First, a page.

that was later found to have been mixed with melamine.
Subsequent tests found melamine in a variety of Chinese-made products, from
milk and chocolate bars to yoghurt and other products exported around the world,
leading to items being pulled from shop shelves and massive recalls.
But with the discovery of melamine in eggs, apparently due to contaminated
feed given to chickens, the chemical appears to be far more entrenched in the
human food chain than first thought.
Melamine and its derivatives are widely used in animal feed and pesticides in
China, but no one knows how harmful they can be to people after prolonged
Hong Kong imposed a cap on melamine in September to no more than 2.5mg per
kilogram, while food meant for children under 3 and lactating mothers should be
no more than 1mg per kg.
Experts say the limits are arbitrary and called for more tests and science
when imposing safety limits.
"The limits are derived from animal studies but we don't know what our
exposure is. What if we are accumulating more than is safe?" said Chan
King-ming, biochemistry professor at the Chinese University.
"There should be surveys to find out what foods have melamine and their
concentrations. Then we know how serious it is."
A World Health Organisation (WHO) official said this week some of the
affected children in China, most of whom are believed to be under the age of 3,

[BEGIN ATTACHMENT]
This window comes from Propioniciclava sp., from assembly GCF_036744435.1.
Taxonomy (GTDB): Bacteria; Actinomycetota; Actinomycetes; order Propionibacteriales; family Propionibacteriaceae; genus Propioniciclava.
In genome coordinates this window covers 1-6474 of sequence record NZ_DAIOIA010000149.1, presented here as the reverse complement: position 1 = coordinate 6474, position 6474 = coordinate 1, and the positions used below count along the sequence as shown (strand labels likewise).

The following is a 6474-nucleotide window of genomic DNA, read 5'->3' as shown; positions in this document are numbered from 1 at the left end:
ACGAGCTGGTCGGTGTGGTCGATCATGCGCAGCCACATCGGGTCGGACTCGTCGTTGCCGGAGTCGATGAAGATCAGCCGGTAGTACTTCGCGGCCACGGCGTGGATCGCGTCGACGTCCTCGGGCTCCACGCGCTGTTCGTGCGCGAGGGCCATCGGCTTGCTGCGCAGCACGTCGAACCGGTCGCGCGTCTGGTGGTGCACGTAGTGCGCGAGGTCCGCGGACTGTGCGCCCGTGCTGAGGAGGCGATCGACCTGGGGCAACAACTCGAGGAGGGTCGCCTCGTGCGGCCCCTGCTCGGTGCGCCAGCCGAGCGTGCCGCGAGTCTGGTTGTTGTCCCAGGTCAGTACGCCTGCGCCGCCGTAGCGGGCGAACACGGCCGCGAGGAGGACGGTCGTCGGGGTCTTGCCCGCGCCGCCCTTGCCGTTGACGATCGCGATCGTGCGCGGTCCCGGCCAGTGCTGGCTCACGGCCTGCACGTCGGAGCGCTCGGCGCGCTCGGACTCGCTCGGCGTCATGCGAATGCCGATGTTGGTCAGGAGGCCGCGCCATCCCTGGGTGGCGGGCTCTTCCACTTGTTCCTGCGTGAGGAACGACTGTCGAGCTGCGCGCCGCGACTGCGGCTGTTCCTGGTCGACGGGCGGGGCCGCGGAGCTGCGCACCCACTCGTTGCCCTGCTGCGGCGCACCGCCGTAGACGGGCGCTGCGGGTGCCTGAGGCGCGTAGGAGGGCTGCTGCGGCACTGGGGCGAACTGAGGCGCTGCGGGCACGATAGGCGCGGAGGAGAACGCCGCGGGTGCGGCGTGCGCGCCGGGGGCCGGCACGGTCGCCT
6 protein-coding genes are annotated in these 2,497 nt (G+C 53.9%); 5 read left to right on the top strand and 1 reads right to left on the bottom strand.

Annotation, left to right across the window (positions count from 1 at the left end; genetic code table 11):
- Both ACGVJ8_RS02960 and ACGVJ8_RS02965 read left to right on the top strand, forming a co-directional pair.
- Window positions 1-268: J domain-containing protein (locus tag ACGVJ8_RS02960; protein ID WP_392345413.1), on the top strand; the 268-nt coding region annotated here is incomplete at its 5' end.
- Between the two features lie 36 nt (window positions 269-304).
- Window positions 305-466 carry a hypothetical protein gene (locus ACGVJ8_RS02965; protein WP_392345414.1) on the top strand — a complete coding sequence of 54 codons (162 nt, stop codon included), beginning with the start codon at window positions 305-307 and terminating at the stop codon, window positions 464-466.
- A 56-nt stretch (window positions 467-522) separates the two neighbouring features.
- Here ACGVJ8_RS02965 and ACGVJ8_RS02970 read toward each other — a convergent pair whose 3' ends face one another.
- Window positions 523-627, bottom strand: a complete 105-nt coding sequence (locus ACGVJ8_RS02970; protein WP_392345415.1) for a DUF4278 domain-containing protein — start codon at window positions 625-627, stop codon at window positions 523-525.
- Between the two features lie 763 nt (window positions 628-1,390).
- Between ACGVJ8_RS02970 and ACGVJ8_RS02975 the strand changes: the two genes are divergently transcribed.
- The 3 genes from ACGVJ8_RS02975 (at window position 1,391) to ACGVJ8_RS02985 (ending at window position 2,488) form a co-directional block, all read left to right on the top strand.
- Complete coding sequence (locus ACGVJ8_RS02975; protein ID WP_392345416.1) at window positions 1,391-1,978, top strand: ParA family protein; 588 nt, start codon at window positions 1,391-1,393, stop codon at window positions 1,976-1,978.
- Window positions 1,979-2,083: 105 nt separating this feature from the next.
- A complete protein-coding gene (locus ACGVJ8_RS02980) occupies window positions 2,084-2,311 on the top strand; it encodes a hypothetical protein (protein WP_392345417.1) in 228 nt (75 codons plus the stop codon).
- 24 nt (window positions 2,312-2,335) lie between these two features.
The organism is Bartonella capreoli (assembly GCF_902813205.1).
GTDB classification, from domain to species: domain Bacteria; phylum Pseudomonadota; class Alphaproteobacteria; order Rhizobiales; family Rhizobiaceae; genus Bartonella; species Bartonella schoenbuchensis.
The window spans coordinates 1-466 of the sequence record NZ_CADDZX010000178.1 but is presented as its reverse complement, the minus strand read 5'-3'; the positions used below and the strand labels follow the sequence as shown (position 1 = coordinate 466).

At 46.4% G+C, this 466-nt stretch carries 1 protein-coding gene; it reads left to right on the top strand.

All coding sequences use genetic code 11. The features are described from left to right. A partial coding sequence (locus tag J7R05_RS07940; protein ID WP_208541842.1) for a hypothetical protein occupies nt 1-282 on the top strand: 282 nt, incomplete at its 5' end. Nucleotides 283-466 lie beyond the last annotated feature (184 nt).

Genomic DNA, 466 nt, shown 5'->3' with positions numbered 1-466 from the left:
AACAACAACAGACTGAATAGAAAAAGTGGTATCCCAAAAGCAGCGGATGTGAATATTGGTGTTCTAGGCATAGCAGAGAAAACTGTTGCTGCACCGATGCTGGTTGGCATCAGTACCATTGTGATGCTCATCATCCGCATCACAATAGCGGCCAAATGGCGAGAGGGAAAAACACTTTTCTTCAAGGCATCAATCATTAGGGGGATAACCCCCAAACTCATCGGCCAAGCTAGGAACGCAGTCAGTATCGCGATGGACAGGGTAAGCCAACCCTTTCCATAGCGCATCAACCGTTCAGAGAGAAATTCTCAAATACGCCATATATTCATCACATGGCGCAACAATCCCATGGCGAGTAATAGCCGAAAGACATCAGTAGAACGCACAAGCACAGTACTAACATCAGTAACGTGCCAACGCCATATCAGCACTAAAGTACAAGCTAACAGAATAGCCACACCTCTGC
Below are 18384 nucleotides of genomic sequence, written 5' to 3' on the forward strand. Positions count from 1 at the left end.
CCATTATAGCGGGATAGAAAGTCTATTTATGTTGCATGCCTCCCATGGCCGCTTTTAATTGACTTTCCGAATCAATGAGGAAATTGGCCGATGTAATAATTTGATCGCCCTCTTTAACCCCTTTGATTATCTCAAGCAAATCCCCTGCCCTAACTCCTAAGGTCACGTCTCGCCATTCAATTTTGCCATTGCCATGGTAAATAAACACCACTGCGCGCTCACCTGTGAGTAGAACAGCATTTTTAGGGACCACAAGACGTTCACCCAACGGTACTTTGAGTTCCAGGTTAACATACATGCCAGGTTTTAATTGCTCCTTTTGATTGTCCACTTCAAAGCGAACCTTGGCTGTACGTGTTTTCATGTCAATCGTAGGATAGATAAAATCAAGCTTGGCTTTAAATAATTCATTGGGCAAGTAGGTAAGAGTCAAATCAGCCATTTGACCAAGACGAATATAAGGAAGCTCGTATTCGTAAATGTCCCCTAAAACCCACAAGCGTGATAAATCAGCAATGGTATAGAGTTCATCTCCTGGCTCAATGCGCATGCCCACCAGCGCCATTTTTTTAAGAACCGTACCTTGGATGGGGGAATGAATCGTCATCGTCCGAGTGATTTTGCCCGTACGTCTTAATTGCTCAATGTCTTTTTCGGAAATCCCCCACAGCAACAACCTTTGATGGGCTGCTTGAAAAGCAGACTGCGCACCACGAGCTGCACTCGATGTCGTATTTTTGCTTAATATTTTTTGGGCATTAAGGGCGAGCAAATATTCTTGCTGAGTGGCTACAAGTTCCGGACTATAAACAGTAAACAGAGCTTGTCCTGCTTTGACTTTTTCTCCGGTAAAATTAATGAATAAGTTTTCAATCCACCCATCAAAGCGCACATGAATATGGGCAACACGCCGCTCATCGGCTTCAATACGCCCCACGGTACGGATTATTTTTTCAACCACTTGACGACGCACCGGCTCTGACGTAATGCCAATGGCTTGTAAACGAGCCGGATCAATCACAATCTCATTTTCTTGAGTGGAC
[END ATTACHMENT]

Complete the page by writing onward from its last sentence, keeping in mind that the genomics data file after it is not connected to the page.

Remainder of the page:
have "crystals" in their kidneys. Some might need surgery to avoid potentially
deadly kidney failure.
"Melamine is not soluble. But if it is very concentrated, as in the case of
these Chinese kids (whose diet was mostly formula), it forms into crystals,"
said Allen Chan, associate professor of chemical pathology at the Chinese
Permanent liver damage can be caused when crystals suddenly form into large
numbers of tubules in the kidneys of children who have consumed melamine,
causing chronic kidney failure and requiring dialysis and even kidney
transplants later on in life.
The WHO plans to make a detailed assessment of the risks of long-term
consumption of melamine. It has asked China to provide information for a meeting
of experts in December.
Anthony Hazzard, WHO's regional adviser for food safety, said experts needed
information on the levels of melamine detected in the affected children, details
on length of exposure and treatment and the age groups of the worst affected
"We understand that they will participate and provide data, so we don't, at
this moment, fear any cover up . . . we expect full co-operation," Hazzard said.
Melamine contamination is the latest in a long list of food scandals
involving China. Experts say it is a wake-up call for governments to strictly
enforce food safety laws and for food producers and manufacturers to tighten
"The ethics lie in the businesses. They must make sure their supply chains
are supplying ingredients that are safe. The role of government is to enforce
and ensure companies are implementing good manufacturing and hygienic
practices," Hazzard said. - Reuters